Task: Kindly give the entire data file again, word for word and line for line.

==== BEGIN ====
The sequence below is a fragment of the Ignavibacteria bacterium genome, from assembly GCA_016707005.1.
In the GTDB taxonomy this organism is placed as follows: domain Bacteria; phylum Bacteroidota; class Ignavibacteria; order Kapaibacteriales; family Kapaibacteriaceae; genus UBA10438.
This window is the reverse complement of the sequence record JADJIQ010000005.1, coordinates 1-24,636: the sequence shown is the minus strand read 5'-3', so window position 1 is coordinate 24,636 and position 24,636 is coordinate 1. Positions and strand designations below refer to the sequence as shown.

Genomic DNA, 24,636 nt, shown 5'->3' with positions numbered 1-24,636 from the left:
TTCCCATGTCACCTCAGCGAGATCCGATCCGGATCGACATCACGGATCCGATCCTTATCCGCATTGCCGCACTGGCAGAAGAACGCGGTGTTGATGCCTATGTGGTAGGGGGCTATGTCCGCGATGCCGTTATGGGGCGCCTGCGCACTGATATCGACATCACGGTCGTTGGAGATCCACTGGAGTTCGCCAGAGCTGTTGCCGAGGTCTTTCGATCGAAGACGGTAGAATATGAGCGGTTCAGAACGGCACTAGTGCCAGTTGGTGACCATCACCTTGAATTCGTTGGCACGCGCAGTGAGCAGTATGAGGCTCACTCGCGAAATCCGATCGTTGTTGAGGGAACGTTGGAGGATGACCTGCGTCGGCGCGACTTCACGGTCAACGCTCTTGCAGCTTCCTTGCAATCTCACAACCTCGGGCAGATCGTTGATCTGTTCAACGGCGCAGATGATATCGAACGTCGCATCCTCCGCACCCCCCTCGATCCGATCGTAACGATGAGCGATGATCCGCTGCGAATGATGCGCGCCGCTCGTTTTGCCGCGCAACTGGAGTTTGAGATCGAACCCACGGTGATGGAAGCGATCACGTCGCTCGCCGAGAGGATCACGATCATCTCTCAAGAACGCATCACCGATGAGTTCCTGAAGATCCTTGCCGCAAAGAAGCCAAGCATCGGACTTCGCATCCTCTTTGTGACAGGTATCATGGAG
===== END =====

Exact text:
The sequence below is a fragment of the Ignavibacteria bacterium genome, from assembly GCA_016707005.1.
In the GTDB taxonomy this organism is placed as follows: domain Bacteria; phylum Bacteroidota; class Ignavibacteria; order Kapaibacteriales; family Kapaibacteriaceae; genus UBA10438.
This window is the reverse complement of the sequence record JADJIQ010000005.1, coordinates 1-24,636: the sequence shown is the minus strand read 5'-3', so window position 1 is coordinate 24,636 and position 24,636 is coordinate 1. Positions and strand designations below refer to the sequence as shown.

Genomic DNA, 24,636 nt, shown 5'->3' with positions numbered 1-24,636 from the left:
TTCCCATGTCACCTCAGCGAGATCCGATCCGGATCGACATCACGGATCCGATCCTTATCCGCATTGCCGCACTGGCAGAAGAACGCGGTGTTGATGCCTATGTGGTAGGGGGCTATGTCCGCGATGCCGTTATGGGGCGCCTGCGCACTGATATCGACATCACGGTCGTTGGAGATCCACTGGAGTTCGCCAGAGCTGTTGCCGAGGTCTTTCGATCGAAGACGGTAGAATATGAGCGGTTCAGAACGGCACTAGTGCCAGTTGGTGACCATCACCTTGAATTCGTTGGCACGCGCAGTGAGCAGTATGAGGCTCACTCGCGAAATCCGATCGTTGTTGAGGGAACGTTGGAGGATGACCTGCGTCGGCGCGACTTCACGGTCAACGCTCTTGCAGCTTCCTTGCAATCTCACAACCTCGGGCAGATCGTTGATCTGTTCAACGGCGCAGATGATATCGAACGTCGCATCCTCCGCACCCCCCTCGATCCGATCGTAACGATGAGCGATGATCCGCTGCGAATGATGCGCGCCGCTCGTTTTGCCGCGCAACTGGAGTTTGAGATCGAACCCACGGTGATGGAAGCGATCACGTCGCTCGCCGAGAGGATCACGATCATCTCTCAAGAACGCATCACCGATGAGTTCCTGAAGATCCTTGCCGCAAAGAAGCCAAGCATCGGACTTCGCATCCTCTTTGTGACAGGTATCATGGAG